A simple version of the sales process funnel
Know: If you want to do business with someone you’ve got to give them the chance to get to know you. That means that you’ve got to have information about your business available and delivered it through the right channels. That’s why its so important to have a good website, a blog, and to utilize social media.
Your website is the hub of your inbound marketing brand. All of your efforts through social media, blogging and participation in industry related blogs act as spokes pointing back back to your website. Your site should tell your businesses story and contain several compelling offers.
Blogging allows you to publish a lot of information about your business that can be catalogued by search engines making you findable and should be the backbone of your seo campaign.
Social media helps change the context of your message and can make your message deliverable to an audience that might not normally view it.
Like: Once your prospect gets to know you through the channels mentioned above you’ve got a chance to establish a relationship with them. By responding to comments that prospects leave on blog posts, communicating via services like facebook, linkedin, twitter and email, and providing valuable information and resources that helps your prospect gain understanding of a complex issue or solve a problem you’ll open the door for a friendship in which both of you can win.
Trust: This element is the one that often gets looked over in the business world. Once you’ve gained a relationship with a prospect it is critical that you do what you say you would do and that you focus on building the relationship instead of simply going after the sale. I know it may seem counter-intuitive to put the sale off at this point, but if you sell before you have gained your clients trust you will have problems. Before the sale occurs both you and the prospect must have a clear understanding of what your roles will be in the deal. You must determine if you fit the role of a supplier and if the prospect fits the role of an ideal customer before continuing on to the sale. Your prospect might not need your particular solution but may be a great source of referrals. Either way at this point your prospect has become a tangible asset. If you’ve established the trust factor and open communication before the sale then you’re customer is your partner in making the deal go through and things will go much more smoothly.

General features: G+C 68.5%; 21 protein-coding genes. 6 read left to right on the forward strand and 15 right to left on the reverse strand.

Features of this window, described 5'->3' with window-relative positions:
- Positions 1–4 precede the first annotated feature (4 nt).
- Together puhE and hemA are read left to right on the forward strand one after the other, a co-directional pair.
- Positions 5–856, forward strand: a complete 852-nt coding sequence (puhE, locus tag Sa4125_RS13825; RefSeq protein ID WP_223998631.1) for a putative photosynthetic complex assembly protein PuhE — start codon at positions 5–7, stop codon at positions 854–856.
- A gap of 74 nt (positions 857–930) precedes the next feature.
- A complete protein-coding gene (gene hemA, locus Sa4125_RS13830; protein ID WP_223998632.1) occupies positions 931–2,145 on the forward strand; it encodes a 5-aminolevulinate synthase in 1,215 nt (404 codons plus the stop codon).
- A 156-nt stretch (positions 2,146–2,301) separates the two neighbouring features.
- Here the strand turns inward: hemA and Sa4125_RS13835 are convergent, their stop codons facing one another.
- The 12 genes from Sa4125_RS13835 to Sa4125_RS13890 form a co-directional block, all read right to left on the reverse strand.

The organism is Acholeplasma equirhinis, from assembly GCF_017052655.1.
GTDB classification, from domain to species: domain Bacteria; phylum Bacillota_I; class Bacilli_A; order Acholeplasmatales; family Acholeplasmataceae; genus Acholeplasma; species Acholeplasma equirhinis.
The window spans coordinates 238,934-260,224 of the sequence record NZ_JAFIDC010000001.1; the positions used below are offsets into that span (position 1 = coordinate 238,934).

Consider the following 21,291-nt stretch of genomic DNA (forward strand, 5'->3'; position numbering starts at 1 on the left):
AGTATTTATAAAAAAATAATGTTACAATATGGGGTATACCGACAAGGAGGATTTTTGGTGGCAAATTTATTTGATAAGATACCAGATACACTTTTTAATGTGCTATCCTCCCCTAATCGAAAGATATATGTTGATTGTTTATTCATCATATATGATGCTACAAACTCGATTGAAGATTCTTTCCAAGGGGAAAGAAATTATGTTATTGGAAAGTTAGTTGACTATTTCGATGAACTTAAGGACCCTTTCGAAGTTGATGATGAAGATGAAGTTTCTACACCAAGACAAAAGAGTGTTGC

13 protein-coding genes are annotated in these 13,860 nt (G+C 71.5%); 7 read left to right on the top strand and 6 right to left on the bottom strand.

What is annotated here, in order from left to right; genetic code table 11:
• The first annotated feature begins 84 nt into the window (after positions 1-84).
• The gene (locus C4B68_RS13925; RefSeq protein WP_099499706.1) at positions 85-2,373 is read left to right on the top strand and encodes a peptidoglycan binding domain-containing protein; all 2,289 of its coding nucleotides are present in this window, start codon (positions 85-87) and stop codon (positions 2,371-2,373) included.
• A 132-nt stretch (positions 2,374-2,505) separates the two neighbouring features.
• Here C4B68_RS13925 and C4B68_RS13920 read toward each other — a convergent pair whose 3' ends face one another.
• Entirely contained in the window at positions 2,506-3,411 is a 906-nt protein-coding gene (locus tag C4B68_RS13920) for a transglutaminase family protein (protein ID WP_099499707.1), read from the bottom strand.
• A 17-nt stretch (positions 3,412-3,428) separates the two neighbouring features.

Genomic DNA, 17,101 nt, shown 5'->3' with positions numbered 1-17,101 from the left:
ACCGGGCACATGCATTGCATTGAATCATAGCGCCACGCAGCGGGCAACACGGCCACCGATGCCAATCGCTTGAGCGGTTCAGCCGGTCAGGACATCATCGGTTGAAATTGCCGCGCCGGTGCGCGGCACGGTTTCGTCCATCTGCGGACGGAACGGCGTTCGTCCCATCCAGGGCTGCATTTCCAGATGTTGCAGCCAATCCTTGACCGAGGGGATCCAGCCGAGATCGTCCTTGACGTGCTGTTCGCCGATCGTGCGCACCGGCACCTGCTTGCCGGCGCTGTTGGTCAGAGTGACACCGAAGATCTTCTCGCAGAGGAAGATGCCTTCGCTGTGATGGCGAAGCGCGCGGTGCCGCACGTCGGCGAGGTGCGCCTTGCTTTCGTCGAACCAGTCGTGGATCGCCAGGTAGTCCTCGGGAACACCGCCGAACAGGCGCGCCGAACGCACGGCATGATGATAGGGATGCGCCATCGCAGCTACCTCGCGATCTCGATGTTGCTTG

Try: In the trust phase of the process we talked about determining an ideal fit. Adding a try stage to your process can work wonders for determining that fit and generating referrals because your prospect knows, likes, and trusts you. Allowing the prospect to play the role of a customer by trying a sample of the product offering before purchasing the product can also increase the likelihood that they will make the purchase because the their perception of risk is much lower when they know that they can back out of the deal without a hassle.
Buy: Finally we reach the stage where you get some direct compensation for all of your hard work, but wait… the job isn’t finnished, rather it’s just begun. You’ve now got a customer that knows, likes, and trusts you. They’ve received the benefit of the resources you’ve offered through your inbound marketing campaign, tried your product without risk, and made the purchase. You have both determined that you have an ideal fit in your roles so now it’s time to get some valuable feedback about your product, testimonials, and referrals from your trusted friend. If you can keep the relationship alive then you’ve got a valuable resource to help take your business to the next level and business between you should continue as long as the prospect has a need to be filled as competitors will not have the advantage of price competition because you have developed product and brand differentiation.
There it is as simple as it can be.
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